Synopsis by Mark Deming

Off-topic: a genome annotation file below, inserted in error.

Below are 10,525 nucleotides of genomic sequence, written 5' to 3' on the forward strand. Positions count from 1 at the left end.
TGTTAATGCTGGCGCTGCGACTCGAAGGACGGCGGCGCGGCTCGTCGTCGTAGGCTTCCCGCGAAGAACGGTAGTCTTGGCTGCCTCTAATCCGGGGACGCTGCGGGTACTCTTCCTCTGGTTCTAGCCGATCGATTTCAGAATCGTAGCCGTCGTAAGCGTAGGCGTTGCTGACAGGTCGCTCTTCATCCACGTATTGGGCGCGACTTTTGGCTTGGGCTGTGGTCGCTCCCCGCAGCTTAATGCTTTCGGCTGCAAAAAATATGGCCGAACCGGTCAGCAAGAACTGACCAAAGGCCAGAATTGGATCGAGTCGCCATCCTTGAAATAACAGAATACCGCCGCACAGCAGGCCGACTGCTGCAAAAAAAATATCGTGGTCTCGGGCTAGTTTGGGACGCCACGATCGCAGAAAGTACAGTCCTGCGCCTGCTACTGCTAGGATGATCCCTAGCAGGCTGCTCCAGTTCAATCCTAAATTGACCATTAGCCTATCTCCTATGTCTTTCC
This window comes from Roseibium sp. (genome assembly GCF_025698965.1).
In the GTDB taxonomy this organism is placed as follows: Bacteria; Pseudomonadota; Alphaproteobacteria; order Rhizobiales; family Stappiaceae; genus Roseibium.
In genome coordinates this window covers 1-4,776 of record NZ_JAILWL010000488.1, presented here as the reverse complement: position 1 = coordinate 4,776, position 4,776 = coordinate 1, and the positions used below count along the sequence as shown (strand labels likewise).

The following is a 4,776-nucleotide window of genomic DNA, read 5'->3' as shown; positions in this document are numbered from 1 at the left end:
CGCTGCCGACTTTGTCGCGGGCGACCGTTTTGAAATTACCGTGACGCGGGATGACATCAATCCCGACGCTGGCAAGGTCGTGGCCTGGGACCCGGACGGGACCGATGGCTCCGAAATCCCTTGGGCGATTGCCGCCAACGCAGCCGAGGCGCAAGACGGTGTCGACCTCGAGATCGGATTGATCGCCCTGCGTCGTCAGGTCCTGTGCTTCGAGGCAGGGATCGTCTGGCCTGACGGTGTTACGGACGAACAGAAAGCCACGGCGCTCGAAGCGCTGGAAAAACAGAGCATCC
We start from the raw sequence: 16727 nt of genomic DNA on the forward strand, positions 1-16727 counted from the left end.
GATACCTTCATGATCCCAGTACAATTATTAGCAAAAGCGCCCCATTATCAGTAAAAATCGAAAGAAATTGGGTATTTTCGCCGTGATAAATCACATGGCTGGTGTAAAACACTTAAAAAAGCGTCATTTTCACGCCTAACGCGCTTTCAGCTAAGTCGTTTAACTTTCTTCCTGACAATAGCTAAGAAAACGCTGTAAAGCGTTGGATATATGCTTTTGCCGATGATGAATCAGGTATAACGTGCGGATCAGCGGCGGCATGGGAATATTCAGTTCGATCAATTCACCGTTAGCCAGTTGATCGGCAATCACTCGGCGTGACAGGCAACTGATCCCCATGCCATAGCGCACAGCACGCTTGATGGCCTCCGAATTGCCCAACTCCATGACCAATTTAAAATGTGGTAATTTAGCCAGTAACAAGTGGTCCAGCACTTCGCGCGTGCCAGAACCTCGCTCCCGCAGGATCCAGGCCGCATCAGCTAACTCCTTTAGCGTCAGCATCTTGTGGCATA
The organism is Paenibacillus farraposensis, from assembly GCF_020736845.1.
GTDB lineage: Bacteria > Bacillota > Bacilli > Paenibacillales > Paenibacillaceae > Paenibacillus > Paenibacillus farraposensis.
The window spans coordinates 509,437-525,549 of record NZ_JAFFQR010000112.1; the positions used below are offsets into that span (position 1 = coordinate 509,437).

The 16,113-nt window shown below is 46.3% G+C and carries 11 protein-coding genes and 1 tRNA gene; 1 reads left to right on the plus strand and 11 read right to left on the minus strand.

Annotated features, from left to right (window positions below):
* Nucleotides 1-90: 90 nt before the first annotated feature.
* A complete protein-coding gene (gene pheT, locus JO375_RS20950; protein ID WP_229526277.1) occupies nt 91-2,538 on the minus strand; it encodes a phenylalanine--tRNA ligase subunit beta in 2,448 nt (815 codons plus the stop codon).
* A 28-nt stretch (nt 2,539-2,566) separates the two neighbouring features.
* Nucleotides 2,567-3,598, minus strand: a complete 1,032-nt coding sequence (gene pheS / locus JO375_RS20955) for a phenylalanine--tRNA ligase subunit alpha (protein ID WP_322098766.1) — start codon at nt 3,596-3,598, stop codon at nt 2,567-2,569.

Filmmaker Oskar Roehler examines the story behind one of the most notorious movies of the Third Reich in this drama. Joseph Goebbels (Moritz Bleibtreu), Adolf Hitler's minister of propaganda, was a firm believer in the power of motion pictures, and in 1939 he wanted to make a film that would help shape public opinion against Jews in anticipation of the Nazi "final solution." Goebbels was eager to make a movie based on the story of Joseph Suss Oppenheimer (1698-1738), a famous Jewish financier who gained power as an adviser to the Duke of Wurttemberg until he was implicated in a scandal by his enemies. While Oppenheimer's story has been the basis of several dramatic adaptations, Goebbels intended to give the story a strong anti-Semitic twist, and was determined to make it an artistic success. Goebbels saw up-and-coming actor Ferdinand Marian (Tobias Moretti) in a production of Othello and believed he was the perfect choice to play the Jew Suss. Marian was not interested in the role, but Goebbels was determined, and when he learned that Marian's wife Anna (Martina Gedeck) was Jewish and they had been protecting a Jewish colleague named Deutscher (Heribert Sasse), he used this information to force the actor to take the role. Goebbels encouraged Marian to make his performance a tour de force, and with the help of director Veit Harlan (Justus von Dohnanyi), the film became a major success in Germany and other Axis nations. But in years to come, Jew Suss would become an ugly legacy with terrible consequences for nearly everyone involved. Jud Suess: Film Ohne Gewissen (literally "Jew Suss: Film Without Conscience," while the English language release title is Jew Suss: Rise and Fall) received its world premiere at the 2010 Berlin International Film Festival; Viet Harlan's 1940 film, meanwhile, is banned from public exhibition in Germany.